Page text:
CABI helps China cut pesticide use

CHAP partner CABI has published a working paper looking at the impact of agricultural policies with a specific focus on subsidised sustainable biological controls.

The research has shown that the organisation’s Plantwise programme played a key role in reducing China’s reliance on more harmful pesticides.

The paper, implementing Agri-policies on Pesticide Reduction through Subsidies and Plant Clinics in China by Dr Yan Qiao, of the Beijing Plant Protection Station, with CABI’s Dr Min Wan and Dr Stefan Toepfer showed Plantwise plant clinics to be a ‘sound example of successful agri-policy implementation’.

Wei et al analysed more than 72,000 ‘prescription forms’ from in excess of 6,000 farmers in the Beijing area and showed that prescriptions for non-chemical plant protection products increased by 20 percent while prescriptions for pesticides decreased by 4 percent.

The results follow the creation of a new online tool, the ‘Beijing Pesticide Reduction Management System’ (BPRMS), as an extension of the ‘Plantwise Online Management System’ which manages prescription data, subsidies, plant clinics and agri-input shops and suppliers.

The plant clinic involvement led to a better reach of smallholder farmers, and facilitated a change in their agricultural practices leading to a reduction of problematic pesticides.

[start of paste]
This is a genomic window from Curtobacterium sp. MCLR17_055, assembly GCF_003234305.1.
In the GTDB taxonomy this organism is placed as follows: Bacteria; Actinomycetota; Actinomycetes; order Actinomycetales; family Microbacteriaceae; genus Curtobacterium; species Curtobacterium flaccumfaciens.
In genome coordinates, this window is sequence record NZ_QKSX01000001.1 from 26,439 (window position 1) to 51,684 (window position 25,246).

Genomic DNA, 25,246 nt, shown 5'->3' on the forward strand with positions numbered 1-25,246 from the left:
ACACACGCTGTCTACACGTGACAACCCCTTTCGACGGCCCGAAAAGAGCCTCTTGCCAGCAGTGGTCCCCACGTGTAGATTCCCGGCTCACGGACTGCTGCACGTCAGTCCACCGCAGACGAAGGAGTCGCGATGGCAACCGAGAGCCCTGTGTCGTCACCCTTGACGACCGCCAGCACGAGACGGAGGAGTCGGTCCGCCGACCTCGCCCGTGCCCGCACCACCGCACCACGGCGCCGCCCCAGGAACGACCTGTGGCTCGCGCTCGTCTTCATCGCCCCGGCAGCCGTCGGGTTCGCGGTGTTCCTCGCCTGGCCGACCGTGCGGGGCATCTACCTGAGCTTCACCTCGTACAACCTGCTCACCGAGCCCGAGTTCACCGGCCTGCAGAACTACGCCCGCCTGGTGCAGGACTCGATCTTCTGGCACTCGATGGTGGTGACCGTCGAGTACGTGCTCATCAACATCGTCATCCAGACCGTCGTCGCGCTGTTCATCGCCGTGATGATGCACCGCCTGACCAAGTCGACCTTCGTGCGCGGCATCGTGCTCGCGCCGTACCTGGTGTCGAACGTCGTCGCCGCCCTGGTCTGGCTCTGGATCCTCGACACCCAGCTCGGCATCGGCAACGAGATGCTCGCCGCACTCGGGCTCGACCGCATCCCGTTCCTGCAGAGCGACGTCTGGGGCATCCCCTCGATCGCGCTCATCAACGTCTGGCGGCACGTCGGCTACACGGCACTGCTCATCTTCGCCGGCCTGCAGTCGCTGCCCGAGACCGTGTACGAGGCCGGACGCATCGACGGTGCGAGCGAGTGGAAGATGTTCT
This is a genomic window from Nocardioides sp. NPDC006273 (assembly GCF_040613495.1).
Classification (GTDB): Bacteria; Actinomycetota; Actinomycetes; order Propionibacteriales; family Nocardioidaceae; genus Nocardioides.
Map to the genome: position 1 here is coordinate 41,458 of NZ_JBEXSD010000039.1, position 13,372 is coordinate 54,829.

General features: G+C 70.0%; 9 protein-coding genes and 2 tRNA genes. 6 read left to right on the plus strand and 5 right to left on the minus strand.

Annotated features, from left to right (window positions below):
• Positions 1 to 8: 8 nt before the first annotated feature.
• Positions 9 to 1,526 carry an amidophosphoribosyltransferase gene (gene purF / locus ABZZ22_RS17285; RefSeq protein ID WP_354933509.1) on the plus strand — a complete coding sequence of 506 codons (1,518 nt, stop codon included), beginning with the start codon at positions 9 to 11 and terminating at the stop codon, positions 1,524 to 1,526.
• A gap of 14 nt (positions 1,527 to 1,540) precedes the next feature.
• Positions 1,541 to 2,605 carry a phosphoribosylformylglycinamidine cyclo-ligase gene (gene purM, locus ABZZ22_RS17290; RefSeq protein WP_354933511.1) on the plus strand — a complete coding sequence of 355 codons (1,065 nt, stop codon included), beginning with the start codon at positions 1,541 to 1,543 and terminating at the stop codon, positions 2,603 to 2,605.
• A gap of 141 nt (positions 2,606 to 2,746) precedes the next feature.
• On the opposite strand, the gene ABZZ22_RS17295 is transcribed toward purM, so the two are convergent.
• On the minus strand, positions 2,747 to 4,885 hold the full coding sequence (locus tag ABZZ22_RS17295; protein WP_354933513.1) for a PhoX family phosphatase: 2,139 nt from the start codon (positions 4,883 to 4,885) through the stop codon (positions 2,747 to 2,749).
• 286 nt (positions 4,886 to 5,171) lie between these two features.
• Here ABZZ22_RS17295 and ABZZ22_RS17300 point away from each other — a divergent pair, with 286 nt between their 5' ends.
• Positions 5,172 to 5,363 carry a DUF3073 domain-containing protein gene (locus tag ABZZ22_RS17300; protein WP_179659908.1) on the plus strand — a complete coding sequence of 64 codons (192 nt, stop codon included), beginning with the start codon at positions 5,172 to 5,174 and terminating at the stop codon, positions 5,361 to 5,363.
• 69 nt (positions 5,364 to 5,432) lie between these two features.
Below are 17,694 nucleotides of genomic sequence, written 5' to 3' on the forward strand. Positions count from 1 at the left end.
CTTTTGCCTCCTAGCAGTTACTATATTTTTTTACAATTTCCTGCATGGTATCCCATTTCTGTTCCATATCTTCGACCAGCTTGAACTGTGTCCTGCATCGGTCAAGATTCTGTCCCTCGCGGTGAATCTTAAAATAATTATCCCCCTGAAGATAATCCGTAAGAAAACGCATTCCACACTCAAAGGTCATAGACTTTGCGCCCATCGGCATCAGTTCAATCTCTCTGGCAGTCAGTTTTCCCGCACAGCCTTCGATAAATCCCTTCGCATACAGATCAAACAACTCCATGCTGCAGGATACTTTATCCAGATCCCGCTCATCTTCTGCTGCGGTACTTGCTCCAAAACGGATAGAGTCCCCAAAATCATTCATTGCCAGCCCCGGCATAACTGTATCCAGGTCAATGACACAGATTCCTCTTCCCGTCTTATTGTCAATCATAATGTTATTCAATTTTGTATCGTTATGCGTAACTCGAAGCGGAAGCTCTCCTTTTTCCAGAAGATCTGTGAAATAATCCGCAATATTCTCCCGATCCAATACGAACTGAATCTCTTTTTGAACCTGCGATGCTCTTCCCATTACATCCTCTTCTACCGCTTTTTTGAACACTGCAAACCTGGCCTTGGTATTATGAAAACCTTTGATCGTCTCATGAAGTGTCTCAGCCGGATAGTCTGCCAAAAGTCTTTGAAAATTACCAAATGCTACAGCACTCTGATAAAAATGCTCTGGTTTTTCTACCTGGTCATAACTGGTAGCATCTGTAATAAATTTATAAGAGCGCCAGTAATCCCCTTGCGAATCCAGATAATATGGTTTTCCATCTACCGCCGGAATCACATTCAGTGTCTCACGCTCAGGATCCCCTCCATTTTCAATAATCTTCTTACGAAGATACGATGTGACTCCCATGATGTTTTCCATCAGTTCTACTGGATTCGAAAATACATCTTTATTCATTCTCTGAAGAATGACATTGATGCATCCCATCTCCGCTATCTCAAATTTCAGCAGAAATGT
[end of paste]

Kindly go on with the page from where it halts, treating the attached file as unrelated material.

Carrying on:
Dr Toepfer, working under the auspice of the Ministry of Agriculture and Rural Affairs (MARA) – CABI Joint Laboratory for Biosafety, said, “The combination of pesticide reduction policies, subsidies and effective agricultural extension services such as plant clinics appears to be a good example of successful agri-policy implementation.”

For the full story go to Plantwise.

CHAP’s International Pest Horizon Scanning capability is a global programme led by CABI, which helps farmers in five countries lose less of what they grow to plant health problems.

CABI’s Plant clinics, of which there are 100+ in China, are a meeting place where local agricultural advisory officers, known as plant doctors, help farmers struggling with plant pests and diseases. They provide diagnoses and management advice for any problem and any crop.

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